Zell says revenue is now down 16 to 17% below last year's levels at this time, although he doesnÂșt break out individual Tribune properties.

His latest move, to amalgamate operations of the South Florida Sun Sentinel with a broadcasting station, if done in L.A. between the Times and Channel 5 might be an interesting innovation, but other moves he has made are depressing. He seems to know nothing of the newspaper business, have no dedication to the public interest nor be willing to give things a little time.


On this Portuguese owned island, there are so many super highways and tunnels tying things together, they have solved their traffic problem. The financing comes from the European Union. I told our guide today that perhaps Los Angeles and California should declare their independence, join the EU, and adopt the Euro. I received only 30 of them for $50 this morning.

This is a subtropical paradise, by the way.

Next stop, Casablanca


Thursday, March 20, 2008

Obama's Speech Shows Him To Be A Great Man

Written on M.S. Prinsendam, Approaching Madeira--

The New York Times is beginning to appreciate what a mistake it made when it endorsed Hillary Clinton, a sleazy campaigner who has stooped to play the race card, for President. Now, it calls Barack Obama's great speech on race the other day, a "profile in courage," and is honest enough to acknowledge:

"Obama's eloquent speech put Wright, his beliefs and the reaction to them into the larger context of race relations with an honesty seldom heard in public life...He not only cleared the air over a particular controversy, he raised the discussion to a higher plane."

It's not surprising. It is becoming evident that, like Lincoln, Obama has the supreme moral authority to be a great President of the United States. This great speech was reminiscent of Lincoln's House Divided Speech of 1858: "A House divided against itself cannot stand...I do not believe the House will fall, but I do believe it will cease to be divided."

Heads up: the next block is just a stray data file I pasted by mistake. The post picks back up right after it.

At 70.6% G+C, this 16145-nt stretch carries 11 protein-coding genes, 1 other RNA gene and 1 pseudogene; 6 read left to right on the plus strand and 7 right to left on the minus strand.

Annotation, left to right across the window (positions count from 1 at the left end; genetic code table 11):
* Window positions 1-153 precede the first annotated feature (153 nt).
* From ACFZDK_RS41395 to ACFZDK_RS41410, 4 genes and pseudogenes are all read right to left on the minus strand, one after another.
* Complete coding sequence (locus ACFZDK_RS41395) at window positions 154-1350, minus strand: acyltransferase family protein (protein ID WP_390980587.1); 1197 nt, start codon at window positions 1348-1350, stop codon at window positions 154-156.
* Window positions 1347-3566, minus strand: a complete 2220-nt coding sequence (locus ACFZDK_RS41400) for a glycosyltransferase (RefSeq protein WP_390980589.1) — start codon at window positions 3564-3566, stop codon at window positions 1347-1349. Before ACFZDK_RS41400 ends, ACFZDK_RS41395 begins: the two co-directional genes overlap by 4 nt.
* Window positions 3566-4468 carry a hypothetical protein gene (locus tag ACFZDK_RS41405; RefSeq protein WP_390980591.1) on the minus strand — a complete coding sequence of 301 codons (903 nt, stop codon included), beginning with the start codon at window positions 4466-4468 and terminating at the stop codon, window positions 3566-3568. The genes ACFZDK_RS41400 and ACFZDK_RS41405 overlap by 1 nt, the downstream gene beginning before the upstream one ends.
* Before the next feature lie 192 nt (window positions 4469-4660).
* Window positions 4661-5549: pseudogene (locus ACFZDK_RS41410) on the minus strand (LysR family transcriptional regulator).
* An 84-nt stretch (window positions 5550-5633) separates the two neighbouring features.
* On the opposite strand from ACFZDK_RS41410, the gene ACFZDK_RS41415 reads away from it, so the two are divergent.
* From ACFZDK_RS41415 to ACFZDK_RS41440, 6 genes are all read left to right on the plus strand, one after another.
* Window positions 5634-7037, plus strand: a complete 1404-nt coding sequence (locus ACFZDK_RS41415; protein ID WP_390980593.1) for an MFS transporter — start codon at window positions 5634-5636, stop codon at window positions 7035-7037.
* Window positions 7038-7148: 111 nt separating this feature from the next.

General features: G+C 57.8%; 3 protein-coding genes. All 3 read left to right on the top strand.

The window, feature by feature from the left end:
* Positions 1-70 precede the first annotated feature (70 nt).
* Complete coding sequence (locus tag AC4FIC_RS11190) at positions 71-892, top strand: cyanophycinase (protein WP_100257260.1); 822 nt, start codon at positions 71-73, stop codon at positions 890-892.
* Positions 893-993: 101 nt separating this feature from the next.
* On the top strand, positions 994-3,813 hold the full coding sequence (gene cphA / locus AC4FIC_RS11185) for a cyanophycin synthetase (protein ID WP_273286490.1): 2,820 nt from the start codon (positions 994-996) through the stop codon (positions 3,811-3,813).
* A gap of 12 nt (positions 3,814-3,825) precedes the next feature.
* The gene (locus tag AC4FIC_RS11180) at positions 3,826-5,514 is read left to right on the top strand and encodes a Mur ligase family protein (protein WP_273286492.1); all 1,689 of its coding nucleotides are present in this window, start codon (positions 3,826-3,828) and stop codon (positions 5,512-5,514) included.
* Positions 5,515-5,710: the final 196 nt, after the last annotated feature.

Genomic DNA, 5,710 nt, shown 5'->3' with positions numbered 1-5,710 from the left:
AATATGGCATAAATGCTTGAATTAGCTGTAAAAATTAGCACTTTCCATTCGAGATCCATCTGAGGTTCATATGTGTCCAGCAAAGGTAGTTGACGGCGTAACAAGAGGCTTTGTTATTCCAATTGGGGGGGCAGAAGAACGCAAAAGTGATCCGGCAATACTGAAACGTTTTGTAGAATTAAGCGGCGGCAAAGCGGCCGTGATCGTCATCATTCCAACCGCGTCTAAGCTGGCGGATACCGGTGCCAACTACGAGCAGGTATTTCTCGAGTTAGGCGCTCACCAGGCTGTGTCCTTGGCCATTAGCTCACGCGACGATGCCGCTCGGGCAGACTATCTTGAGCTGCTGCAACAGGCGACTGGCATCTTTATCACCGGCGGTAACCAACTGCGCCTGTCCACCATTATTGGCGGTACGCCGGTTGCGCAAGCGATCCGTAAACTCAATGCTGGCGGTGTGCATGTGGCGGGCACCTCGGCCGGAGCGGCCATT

But Lincoln was elected with only 39% of the total vote, largely because the Democratic party was divided between Douglas and Breckinridge. Obama may have just as rough a road to hoe, especially in the Pennsylvania primary.

Still, those who support Obama can truly be proud of their position. He is a candidate worthy of American history.

Not worthy of any kind of history is Sam Zell, stupid and shortsighted owner of Tribune Co., who now wants to cut back the Los Angeles Times Washington bureau by six to eight staffers. Zell is a rigid simpleton of the Mark Willes, Dennis FitzSimons stripe, or worse.


Monday, March 17, 2008

Like Sam Zell, Ben Bernanke Panics

Written from M.S. Prinsendam, Crossing the Atlantic--

Like Sam Zell, whose only prescription for the ailments of newspapers is to slash staff and quality, the only solution Ben Bernanke seems to have at the Federal Reserve for the credit and financial crisis is to cut interest rates and bail out financial companies, such as Bear Stearns, which was so badly run it did not know how to protect itself.

The result in both cases is to fuel a building panic which may sweep aside institutions that could have been protected. The emergency is growing day by day.

Last summer I questioned at just what price the Pakistan and the sub-prime mortgage crises could be contained. But it has been the sub-prime crisis which has proved most uncontainable. The ill-regarded diplomatic and military policies of the U.S. have at least kept Pakistan a viable entity out of reach of the terrorists thus far. But the housing downturn has spread to other sectors of the economy and there has been no containing it. It turns out that the better-regarded economic experts of the Bush Administration have fallen on their faces, while the diplomats and defense experts have survived, if not exactly prospered.

What now? I think Bernanke is going to have to go. He is not up to the job. It turns out to have been a mistake to continually slash interest rates, because it hasn't eased the market's concerns and it has generated a veritable collapse of the dollar as well as growing inflation.